How Does the Federal Eviction Moratorium Work? It Depends Where You Live
Fending off an eviction could depend on which judge a renter in financial trouble is given, despite a federal government order intended to protect renters at risk of being turned out.
The order, a moratorium imposed by the Centers for Disease Control and Prevention, is meant to avoid mass evictions and contain the spread of the coronavirus. All a qualifying tenant must do is sign a declaration printed from the C.D.C. website and hand it over to his or her landlord.
But it’s not as simple as it sounds: Landlords are still taking tenants to court, and what happens next varies around the country.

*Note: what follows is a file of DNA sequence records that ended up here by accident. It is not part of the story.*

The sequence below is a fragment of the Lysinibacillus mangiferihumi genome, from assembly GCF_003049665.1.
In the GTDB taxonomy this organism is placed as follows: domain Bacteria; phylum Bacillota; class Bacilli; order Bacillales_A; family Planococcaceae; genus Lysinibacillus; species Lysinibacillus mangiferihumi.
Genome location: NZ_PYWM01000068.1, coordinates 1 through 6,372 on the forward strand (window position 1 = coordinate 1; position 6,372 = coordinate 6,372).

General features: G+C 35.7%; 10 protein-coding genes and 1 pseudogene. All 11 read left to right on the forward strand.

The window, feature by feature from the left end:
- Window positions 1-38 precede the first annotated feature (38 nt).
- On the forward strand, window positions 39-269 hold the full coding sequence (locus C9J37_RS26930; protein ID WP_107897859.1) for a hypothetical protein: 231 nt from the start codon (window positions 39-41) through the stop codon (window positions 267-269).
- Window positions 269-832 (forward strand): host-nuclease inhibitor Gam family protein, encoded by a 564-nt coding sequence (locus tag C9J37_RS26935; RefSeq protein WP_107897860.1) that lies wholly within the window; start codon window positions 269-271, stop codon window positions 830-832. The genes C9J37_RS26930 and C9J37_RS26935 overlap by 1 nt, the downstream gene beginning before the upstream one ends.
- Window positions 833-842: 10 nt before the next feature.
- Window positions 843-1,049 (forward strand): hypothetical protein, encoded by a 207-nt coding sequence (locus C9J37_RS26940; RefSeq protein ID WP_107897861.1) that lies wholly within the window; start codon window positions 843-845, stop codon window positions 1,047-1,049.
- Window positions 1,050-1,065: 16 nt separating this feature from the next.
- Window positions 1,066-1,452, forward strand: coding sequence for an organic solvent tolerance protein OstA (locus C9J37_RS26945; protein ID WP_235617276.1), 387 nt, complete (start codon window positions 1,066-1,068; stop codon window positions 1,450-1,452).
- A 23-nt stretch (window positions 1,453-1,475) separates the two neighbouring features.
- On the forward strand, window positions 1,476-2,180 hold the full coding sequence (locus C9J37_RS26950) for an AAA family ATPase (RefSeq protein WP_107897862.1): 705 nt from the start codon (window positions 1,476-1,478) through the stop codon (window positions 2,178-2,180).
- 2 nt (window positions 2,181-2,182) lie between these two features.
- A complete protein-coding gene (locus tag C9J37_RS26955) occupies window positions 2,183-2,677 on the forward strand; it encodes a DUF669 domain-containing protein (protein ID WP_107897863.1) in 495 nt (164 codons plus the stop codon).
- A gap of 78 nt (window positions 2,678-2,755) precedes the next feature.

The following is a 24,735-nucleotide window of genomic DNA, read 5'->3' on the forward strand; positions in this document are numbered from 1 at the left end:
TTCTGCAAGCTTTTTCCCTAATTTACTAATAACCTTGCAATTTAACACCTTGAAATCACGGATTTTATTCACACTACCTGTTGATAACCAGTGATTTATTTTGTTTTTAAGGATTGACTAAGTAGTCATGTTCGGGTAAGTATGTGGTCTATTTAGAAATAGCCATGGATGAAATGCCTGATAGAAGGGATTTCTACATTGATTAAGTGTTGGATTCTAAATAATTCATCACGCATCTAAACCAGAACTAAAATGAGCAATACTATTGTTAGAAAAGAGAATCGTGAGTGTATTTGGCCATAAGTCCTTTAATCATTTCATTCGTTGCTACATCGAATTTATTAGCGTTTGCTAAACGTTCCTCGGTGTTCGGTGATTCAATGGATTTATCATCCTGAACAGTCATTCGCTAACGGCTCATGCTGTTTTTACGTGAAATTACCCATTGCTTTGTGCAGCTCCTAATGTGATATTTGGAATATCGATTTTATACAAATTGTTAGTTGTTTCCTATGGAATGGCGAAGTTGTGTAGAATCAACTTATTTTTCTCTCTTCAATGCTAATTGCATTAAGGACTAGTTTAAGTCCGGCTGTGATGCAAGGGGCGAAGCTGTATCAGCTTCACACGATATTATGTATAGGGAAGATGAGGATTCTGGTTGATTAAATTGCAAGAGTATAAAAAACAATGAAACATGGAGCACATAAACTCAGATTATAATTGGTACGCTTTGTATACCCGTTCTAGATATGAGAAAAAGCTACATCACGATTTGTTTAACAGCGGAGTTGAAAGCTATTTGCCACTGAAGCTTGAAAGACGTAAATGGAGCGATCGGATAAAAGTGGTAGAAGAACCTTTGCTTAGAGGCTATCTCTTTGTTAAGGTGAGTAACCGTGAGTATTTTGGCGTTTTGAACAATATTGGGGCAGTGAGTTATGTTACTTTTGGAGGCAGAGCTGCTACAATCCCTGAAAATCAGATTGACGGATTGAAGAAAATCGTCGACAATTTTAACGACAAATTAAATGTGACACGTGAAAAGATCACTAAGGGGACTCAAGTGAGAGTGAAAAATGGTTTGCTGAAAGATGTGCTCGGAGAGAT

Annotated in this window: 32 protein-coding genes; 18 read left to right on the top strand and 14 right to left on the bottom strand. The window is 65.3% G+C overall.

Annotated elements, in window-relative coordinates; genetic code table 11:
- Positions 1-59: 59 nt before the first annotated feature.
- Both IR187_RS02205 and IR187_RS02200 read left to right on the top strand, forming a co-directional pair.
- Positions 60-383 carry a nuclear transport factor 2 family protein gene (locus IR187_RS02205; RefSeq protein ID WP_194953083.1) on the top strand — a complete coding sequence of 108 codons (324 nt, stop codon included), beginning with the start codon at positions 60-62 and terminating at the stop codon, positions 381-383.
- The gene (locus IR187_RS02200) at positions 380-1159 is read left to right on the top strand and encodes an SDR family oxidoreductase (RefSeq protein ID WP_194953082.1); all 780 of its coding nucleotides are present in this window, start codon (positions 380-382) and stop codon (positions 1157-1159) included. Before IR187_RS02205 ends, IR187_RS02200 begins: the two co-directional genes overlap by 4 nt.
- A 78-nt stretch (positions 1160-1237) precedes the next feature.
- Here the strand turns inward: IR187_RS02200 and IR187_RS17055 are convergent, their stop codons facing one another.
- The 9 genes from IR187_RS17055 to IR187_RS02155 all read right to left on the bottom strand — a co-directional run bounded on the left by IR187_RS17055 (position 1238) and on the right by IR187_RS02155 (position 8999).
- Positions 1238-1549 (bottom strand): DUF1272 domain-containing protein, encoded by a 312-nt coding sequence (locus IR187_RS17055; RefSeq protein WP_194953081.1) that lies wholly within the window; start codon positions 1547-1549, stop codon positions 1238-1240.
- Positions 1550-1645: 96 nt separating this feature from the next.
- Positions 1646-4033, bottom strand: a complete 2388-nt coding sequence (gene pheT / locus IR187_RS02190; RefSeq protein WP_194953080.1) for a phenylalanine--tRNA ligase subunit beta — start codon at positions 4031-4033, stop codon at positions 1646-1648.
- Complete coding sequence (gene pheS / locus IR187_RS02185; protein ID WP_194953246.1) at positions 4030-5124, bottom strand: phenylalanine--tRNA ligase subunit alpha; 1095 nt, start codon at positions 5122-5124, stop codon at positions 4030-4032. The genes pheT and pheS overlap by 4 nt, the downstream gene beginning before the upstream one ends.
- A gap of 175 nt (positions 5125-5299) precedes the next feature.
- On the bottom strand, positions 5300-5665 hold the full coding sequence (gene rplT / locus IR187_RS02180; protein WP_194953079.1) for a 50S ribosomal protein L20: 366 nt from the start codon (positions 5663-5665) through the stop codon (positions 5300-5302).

Some judges say the order, which was announced on Sept. 1, prevents landlords from even beginning an eviction case, which can take months to play out. Some say a case can proceed, but must freeze at the point where a tenant would be removed — usually under the watchful eye of a sheriff or constable. Other judges have allowed cases to move forward against tenants who insist they should be protected, and at least one judge, in North Carolina, has raised questions about whether the C.D.C.’s order is even constitutional.